It’s no wonder we can’t keep up with what we’re allowed to say, supposed to say, supposed to think, and are forbidden from uttering. It’s no wonder we don’t know how many genders there (supposedly) are. It’s no wonder the definition fo racism keeps changing. It’s no wonder that even ‘people of color’ are not immune from their baleful stare and their vocal scorn, when those ‘people of color’ fail to conform to the (ever mutating) tenets set forth by the woke-priestly class. A class, by the way, that isn’t even easily identified or listed. As someone cleverer than me recently noted, Social Justice may be the world’s first crowdsourced religion.

Some other elements:

  • As I also recently discussed, the demands being made by the woke-priests include Other People’s Money (OPM). Doesn’t that sound remarkably like a tithe? Excepting, of course, the fact that a tithe is merely 10%. As The Beatles’ Taxman threatened, “be thankful I don’t take it all.”

  • We have, in the presumption of inherent racism, the concept of Original Sin, itself another Special Revelation. Thus, it is demanded we atone for our inherited racism, even if we’ve never personally spoken or acted in a racist fashion. We can make whatever arguments we want against the assertion, but since we are not privy to Special Revelation, those arguments carry no weight with the woke-priests.

  • Religious labels transfer quite well. Pagans (those who aren’t progressive), heretics (those who are progressive but don’t conform to the orthodoxy rules – this would include TERFs and those in the gay community who aren’t aligned with the trans-activist ideology), and apostates (any member of an ‘oppressed’ class – including women, blacks and other minorities, LGBTQ’s, etc – who dare voice conservative or non-woke opinions) all exist, and are all viewed (and often treated) as they are by organized religions.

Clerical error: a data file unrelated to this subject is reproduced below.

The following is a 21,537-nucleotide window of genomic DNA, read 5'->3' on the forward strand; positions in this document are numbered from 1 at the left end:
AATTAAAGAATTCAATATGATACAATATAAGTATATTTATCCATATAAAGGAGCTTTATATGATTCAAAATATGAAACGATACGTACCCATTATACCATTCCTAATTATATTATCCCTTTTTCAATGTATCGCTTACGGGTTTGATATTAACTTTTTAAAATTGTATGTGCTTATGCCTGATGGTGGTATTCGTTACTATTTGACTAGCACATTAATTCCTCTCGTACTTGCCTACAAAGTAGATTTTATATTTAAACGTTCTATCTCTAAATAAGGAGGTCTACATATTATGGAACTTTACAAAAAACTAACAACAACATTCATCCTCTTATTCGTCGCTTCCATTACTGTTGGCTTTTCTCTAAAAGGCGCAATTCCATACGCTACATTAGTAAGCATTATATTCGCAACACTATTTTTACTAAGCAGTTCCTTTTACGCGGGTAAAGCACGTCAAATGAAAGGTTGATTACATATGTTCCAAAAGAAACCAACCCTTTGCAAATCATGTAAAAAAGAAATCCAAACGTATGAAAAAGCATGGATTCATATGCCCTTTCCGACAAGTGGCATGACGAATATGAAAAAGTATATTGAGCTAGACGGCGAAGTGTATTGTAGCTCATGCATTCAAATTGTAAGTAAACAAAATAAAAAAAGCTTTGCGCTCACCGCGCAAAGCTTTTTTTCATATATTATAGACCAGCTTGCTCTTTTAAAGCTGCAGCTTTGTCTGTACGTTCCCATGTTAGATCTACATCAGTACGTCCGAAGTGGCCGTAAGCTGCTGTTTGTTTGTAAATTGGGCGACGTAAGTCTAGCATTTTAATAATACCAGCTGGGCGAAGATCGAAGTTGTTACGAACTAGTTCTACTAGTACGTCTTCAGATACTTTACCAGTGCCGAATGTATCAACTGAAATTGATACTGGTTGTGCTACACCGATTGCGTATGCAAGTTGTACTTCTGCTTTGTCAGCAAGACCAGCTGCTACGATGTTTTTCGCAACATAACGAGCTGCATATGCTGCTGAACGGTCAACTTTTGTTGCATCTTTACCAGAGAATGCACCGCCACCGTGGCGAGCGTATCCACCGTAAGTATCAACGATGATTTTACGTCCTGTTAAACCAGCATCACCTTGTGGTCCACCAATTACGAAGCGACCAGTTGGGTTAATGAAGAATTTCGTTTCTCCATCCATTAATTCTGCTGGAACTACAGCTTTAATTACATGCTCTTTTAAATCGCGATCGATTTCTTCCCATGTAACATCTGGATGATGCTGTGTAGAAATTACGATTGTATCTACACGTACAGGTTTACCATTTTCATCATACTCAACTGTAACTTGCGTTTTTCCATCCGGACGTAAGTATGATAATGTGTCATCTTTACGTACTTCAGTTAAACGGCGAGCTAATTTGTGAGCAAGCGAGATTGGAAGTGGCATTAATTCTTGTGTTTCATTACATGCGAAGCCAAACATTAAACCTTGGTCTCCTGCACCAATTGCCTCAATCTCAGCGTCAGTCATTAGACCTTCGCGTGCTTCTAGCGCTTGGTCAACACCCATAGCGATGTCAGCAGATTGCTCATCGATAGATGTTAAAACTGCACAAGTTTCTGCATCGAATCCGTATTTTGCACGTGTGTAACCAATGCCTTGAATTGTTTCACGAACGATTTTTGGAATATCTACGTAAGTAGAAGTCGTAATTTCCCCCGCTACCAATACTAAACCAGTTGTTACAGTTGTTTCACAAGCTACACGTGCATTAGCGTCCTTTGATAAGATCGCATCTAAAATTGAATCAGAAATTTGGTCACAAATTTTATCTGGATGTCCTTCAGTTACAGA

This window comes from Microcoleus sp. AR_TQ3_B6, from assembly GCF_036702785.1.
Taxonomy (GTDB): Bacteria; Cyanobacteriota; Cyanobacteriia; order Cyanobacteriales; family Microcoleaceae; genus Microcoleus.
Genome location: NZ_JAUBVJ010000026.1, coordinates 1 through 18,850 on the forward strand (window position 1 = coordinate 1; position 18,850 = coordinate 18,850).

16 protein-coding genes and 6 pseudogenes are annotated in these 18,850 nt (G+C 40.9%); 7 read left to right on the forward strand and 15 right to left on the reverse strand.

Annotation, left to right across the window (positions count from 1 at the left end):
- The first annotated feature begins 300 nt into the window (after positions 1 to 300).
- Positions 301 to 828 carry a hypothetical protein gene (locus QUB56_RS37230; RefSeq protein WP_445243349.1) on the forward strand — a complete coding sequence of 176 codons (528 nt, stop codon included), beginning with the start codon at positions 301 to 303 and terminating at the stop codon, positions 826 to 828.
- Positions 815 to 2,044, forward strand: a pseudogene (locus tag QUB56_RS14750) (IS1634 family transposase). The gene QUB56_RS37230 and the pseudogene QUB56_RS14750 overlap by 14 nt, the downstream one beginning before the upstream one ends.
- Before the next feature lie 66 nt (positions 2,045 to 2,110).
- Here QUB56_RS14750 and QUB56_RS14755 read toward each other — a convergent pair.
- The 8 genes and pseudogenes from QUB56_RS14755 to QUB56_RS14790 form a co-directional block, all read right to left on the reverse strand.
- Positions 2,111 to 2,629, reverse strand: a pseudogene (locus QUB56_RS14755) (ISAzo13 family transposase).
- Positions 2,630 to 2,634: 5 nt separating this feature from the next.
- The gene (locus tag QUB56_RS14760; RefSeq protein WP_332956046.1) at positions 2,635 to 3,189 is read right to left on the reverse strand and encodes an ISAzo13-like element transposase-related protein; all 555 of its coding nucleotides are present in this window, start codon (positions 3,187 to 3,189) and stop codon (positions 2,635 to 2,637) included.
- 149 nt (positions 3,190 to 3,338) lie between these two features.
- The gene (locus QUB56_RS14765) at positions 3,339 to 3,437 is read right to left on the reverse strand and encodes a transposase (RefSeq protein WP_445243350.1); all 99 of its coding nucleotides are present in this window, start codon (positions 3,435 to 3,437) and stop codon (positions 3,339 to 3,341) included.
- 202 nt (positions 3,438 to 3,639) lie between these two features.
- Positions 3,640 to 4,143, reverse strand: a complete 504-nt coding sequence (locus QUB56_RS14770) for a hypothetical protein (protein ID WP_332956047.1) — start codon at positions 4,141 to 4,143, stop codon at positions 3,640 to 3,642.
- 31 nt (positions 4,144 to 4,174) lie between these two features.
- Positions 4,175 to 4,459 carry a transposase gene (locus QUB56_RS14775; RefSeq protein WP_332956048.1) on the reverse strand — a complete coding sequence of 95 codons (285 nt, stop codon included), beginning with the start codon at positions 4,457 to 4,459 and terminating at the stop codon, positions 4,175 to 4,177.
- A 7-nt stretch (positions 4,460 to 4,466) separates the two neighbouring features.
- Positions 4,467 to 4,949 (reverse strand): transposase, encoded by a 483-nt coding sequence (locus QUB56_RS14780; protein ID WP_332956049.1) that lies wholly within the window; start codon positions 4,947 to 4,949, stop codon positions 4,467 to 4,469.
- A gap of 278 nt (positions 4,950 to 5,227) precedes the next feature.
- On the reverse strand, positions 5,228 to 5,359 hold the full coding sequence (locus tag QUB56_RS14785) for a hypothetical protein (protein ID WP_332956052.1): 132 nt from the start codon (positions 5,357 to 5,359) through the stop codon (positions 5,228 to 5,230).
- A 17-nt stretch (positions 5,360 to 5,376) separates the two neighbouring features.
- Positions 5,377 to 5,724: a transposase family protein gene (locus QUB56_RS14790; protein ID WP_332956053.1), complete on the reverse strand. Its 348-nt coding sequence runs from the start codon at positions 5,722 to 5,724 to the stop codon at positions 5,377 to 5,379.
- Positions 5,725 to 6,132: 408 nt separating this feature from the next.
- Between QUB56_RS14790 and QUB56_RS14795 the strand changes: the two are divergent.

• The ritualistic washing of feet. Q.E.D.

  • The toppling of statues. While some commemorations should indeed be moved from public places of exaltation to museums, that’s not what’s happening. It’s wanton, it’s opportunistic, it brooks no debate or dissent, and even “good” statues are being defaced or destroyed. False or competing idols cannot be tolerated, and history must be obliterated. ISIS would be proud.

I’m not breaking any new ground by noting that progressivism has, today, all the trappings of a religion or cult. Ditto for the Green movement. They have the same elements of religiosity in their beliefs, behaviors, and resistance to logical criticisms.

The new takeaway is the element of special revelation. It means we can’t ever know, truly, what is expected of us, unless and until they tell us. Because of the lack of foundational anchor other than Original Sin, they can change the rules on us whenever they want, and if we try to apply some sort of critical logic or skepticism, we are branded racists or deniers.

America was founded on the premise that there would be no State religion, no persecution for beliefs that stray from any preferred dogma, and no religious test for any public office. This was radically progressive, two and a half centuries ago. Who knew we’d come full-circle, where a new religion, cut from whole cloth, would take root like kudzu, seeking to displace or strangle anything and everything else it encounters? And that this new religion would become not an official State religion, but a cultural one, where failure to recite scripture, to publicly pray with sufficient fervor and piety, would result in punishment?